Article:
Philadelphia gave boxing Joe Frazier, Bernard Hopkins, Matthew Saad Muhammad, Harold Johnson, Stanley “Kitten” Hayward, Meldrick Taylor, Tim Witherspoon, “Gypsy” Joe Harris, Eugene “Cyclone” Hart, Bennie Briscoe, and Jeff Chandler. Also Michael Buffer, Artie Pelullo (seen above with the author last Saturday on the famed Blue Horizon balcony), and (one might say) Rocky Balboa.

On arriving in the City of Brotherly Love on February 26, I went with the film crew to the Blue Horizon. The building is padlocked. A caretaker brought us inside. Prentiss Byrd’s ghosts were in the house. Beyond that, it’s difficult to describe what I saw.

The once-grand building where capacity crowds of 1,346 gathered for fights is now a monument to urban decay. A wreck, a ruin. Parts of it are structurally unsound. Clumps of plaster have fallen from the ceiling and litter the floor. The walls look like they’ve been torn apart by an explosion. Going anywhere inside requires walking through rubble. Twelve years of grime on the windows keep the sunlight out.

Hauser2

From that sad reminder of boxing’s past, we went next to boxing’s present.

The 2300 Arena is located in an industrial area of South Philadelphia beneath an overpass for Interstate 95. Built as a warehouse in 1974, it has been known at various times as Viking Hall, Alhambra Arena, The Arena, Asylum Arena, ECW Arena, and now 2300 Arena (a reference to its location at 2300 South Swanson Street). In recent years, it has been the site for weddings, bar mitzvahs, and other events. After winning the Super Bowl in 2018, the Philadelphia Eagles received their rings in a private ceremony there.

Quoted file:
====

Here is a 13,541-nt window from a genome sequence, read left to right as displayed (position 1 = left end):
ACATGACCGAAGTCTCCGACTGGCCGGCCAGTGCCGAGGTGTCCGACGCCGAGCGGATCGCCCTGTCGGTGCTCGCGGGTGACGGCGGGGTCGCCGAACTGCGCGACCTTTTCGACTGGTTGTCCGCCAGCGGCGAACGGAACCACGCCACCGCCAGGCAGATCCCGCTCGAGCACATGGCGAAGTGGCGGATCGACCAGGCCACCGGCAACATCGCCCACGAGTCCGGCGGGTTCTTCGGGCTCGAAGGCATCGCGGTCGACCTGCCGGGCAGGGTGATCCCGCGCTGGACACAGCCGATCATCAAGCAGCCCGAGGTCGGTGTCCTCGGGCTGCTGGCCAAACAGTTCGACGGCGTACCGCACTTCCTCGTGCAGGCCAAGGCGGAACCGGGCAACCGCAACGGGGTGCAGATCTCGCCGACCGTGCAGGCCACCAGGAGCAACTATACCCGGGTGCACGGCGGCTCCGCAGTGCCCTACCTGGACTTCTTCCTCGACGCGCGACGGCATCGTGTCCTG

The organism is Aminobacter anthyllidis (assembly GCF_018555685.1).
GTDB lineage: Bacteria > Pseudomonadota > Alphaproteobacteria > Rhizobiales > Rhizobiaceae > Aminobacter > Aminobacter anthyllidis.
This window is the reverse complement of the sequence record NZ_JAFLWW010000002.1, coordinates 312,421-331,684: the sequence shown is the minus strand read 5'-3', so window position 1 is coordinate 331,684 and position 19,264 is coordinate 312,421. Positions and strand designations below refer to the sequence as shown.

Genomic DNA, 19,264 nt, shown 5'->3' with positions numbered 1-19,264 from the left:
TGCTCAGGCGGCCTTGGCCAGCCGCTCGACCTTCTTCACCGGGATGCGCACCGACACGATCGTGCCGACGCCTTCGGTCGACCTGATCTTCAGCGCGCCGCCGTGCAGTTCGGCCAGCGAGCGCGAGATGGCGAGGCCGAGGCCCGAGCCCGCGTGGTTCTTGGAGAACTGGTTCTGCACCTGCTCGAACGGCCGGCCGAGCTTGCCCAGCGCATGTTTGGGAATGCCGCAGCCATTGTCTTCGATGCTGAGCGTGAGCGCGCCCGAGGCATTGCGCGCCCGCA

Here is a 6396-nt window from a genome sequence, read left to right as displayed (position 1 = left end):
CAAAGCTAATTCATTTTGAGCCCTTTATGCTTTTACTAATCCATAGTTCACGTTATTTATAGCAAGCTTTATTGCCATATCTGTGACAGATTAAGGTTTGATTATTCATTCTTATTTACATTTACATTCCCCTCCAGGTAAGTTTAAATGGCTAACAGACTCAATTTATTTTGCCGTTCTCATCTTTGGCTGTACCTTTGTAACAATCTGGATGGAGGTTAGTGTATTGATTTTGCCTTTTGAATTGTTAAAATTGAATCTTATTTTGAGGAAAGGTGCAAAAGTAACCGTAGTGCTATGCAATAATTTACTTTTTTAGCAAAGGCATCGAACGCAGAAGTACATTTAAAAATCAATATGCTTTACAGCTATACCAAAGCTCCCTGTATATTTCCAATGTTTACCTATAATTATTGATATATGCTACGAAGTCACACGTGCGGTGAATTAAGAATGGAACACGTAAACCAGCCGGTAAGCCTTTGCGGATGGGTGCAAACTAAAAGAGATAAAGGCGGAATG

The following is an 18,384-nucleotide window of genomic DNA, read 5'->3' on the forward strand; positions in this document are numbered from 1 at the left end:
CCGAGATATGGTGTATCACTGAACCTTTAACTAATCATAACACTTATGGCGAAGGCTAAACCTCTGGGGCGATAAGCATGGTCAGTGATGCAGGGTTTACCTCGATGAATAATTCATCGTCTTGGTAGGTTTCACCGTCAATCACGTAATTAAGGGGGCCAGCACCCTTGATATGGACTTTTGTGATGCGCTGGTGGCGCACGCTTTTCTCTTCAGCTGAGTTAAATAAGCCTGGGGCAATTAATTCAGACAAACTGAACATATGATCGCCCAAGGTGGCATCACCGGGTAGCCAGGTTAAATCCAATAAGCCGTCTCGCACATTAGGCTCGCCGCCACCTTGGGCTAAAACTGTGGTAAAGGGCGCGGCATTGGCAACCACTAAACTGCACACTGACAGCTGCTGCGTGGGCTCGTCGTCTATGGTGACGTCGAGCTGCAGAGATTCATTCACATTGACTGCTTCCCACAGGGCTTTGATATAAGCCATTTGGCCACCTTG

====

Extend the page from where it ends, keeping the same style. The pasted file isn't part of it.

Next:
The 2300 Arena is also home to club fights promoted by RDR Promotions (named for its founder Rodney Rice).

Rice, age 55, grew up in South Philadelphia. His mother was the rock of the family. His father (in Rodney’s words) was “in and out of the home.” Mostly out.

Rice is open about past mistakes. He fought a lot on the streets when he was young and looks back on that time, saying, “I had a lot of anger issues.” From ages ten through fifteen, he was in a child guidance program at Children’s Hospital of Philadelphia but was still “getting into bad things.” There was a conviction for burglary. He was “moving toward drug dealing.” Then “my sister, Dionne, pushed me into the Army.”

Rice served in the military from 1988 to 1999, rising to the rank of staff sergeant. After leaving the service, he took a job with Terminex (a pest control company). “But I didn’t know how to act out of the military,” he acknowledges. “I got into drugs to cope. For a year, it was bad. I knew I needed help.”